Medicines for rich patients only?

Medicines for rich patients only?

Cost of  medicines is the most debated topic even among civil society members and several heads of governments.

Modern medicines play an important role in saving lives and also in improving quality of life. Not many know that vast majority of people do not have access to life saving medicines. There exist many reasons for this, the most important being high cost of medicines. It might surprise most to know that the cost of  medicines is the most debated topic not only among international business community members but even among civil society members and several heads of governments. Why does drug pricing attract such huge attention? Primarily because unlike other commodities in the market, the same drug in the same dose when manufactured and sold by two different companies shows huge, unbelievable price differences.

Let it be made clear by giving an example. The drug ‘Sorafenib’ sold under its trade name ‘Nexavar’ manufactured by the Germany based multinational drug company Bayer costs Rs 2.8 lakh per month for a person, whereas exactly the same drug when manufactured by the Hyderabad based Indian generic drug company Natco Pharma Limited, sold under its trade name ‘Sorafenat’ costs Rs 8,800 per month for a person . A huge price difference of 97 per cent! It should be noted here that the Indian generic company is also making a good profit.

Many times, the news that medicines can be made available at such affordable price has spread globally like wildfire because most governments (both developing or developed) are trying to examine as to how health-care can be made affordable. Much credit for this effort should go to the Indian generic industry. People were delighted that medicines can now be made easily available and thus more lives could be saved. But the joy was short lived because Bayer was perceptibly upset. Its chief executive officer (CEO), Marijn Dekkers issued a statement that stunned the world. He said “We did not develop this medicine (Nexavar) for Indians,” adding, “We developed it for western patients who can afford it. ” Dekkers further called the Indian regulator’s action as “essentially theft.”

Everything wrong

This statement of Bayer chief was shot down by Doctors Without Borders (Medicines Sans Frontiers – MSF) by saying that it summed up everything that was wrong with the multinational pharmaceutical industry. MSF is an independent international medical humanitarian organisation that delivers emergency aid in more than 65 countries to people affected by armed conflict, epidemics, natural or man-made disasters or exclusion from healthcare.

Not only Bayer but all the multinational drug companies of Europe and America stood up and brought pressure on the American government to trouble Indian government with regard to India’s Intellectual Property Laws. Just look at this: The US International Trade Commission (USITC) has launched an investigation to examine a wide range of Indian policies that discriminate against US trade and investment. This investigation on ‘Trade, investment and industrial policies in India: Effects on the US Economy,’ was requested jointly by the Senate committee on finance.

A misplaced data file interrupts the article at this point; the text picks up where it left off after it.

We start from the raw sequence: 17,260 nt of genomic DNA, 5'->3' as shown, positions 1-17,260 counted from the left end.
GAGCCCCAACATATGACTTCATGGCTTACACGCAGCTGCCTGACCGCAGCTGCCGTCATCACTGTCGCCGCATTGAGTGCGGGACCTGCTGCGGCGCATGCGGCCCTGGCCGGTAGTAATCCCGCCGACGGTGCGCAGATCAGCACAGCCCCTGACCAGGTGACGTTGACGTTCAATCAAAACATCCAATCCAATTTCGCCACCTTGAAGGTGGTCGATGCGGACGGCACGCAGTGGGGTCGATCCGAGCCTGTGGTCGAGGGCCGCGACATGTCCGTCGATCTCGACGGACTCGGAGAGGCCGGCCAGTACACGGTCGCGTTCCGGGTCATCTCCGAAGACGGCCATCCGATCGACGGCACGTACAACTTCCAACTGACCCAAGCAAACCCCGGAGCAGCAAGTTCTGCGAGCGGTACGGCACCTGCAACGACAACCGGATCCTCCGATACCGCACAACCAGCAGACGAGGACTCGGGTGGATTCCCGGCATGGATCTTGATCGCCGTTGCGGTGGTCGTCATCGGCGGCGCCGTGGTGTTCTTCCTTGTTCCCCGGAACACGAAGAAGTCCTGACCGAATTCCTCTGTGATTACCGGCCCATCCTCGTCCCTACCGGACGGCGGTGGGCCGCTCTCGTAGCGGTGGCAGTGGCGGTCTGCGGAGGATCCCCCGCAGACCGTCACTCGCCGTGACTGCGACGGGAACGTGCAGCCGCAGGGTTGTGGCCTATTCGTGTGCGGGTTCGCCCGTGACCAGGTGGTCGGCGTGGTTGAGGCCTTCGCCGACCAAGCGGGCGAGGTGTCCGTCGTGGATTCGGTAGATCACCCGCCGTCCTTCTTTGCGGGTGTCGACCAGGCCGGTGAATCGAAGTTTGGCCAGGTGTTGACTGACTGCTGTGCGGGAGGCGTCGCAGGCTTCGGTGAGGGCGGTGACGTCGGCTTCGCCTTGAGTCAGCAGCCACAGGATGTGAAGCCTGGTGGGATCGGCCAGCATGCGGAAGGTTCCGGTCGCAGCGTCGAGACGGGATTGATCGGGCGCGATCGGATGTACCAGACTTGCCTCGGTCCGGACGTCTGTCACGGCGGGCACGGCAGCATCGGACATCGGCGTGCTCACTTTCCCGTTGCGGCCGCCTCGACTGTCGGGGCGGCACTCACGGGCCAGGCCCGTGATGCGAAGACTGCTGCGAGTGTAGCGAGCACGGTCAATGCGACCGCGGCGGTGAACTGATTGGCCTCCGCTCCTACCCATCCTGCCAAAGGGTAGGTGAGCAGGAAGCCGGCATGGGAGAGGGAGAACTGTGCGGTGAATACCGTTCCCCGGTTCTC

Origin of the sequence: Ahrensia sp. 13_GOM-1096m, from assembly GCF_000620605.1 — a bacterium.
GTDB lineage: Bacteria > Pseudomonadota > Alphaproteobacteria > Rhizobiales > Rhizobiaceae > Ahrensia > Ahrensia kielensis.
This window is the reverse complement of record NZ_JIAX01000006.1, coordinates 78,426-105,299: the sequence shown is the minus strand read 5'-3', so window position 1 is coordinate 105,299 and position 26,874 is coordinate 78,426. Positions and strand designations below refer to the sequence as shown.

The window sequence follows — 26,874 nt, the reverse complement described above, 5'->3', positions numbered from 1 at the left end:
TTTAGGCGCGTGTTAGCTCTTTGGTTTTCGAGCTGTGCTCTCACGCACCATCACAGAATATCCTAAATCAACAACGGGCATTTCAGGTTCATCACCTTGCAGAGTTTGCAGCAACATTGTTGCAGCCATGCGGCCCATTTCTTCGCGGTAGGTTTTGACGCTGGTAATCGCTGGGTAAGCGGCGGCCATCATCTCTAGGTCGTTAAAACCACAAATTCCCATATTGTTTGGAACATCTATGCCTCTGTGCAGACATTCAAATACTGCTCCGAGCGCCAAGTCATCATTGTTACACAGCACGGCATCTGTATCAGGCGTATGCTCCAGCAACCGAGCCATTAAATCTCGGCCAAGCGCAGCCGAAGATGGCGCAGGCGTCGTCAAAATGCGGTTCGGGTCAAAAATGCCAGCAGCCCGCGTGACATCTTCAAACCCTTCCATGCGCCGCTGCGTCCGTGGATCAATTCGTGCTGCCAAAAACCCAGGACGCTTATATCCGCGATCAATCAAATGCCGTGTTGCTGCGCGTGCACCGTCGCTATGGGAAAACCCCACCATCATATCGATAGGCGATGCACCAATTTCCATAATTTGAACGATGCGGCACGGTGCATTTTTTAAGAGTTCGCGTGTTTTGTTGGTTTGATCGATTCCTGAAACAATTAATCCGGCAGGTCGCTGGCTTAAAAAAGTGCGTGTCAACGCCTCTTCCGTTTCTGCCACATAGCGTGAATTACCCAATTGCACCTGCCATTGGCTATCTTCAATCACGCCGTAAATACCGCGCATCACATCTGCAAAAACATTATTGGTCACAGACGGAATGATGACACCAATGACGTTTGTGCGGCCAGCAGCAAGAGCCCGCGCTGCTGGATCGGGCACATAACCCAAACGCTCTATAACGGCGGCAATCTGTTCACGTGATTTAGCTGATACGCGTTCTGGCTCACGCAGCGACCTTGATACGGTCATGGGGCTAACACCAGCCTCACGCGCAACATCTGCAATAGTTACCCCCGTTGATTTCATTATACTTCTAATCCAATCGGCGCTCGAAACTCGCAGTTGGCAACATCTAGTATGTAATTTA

Why was all this happening? To get an answer to this question we need to know about Bayer and the drug Nexavar. Bayer is globally present with companies in almost every country all over the world. Its financial powers are just beyond anyone’s imagination. In fiscal year 2012, Bayer employed 110,000 people and had sales of €39.7 billion. The medicine Sorafenab has been found to be useful in treating cancer of kidney and liver. The drug was discovered by Bayer and has been patented in most countries all over the world including India in the year 2008. So Bayer held the absolute power to dictate the price of the drug till 2020. But on March 9, 2013 the government of India’s patent office at Chennai (IPAB – Intellectual Property Appellate Board) issued Compulsory

Licensing (CL) breaking the monopoly of Bayer.

This meant that drug could be manufactured by another company even though Bayer had patents. It is this in particular that has annoyed Bayer. Is it wrong for India to do this? An emphatic “No” says an article in the prestigious medical magazine Lancet of February 2014 titled, “The political origins of health inequity: prospects for change”. It says “The Sorafenib case is not only a story of one drug and one country’s patent law, but also a flashpoint in a long-running global political contest over how certain types of health-related knowledge are produced, and who benefits. Even countries that traditionally embrace strong intellectual property rights at times use the threat of a compulsory licence, as the USA did in 2001 for drugs against anthrax”.

But then why is US bullying India now? When will the Big Brother change?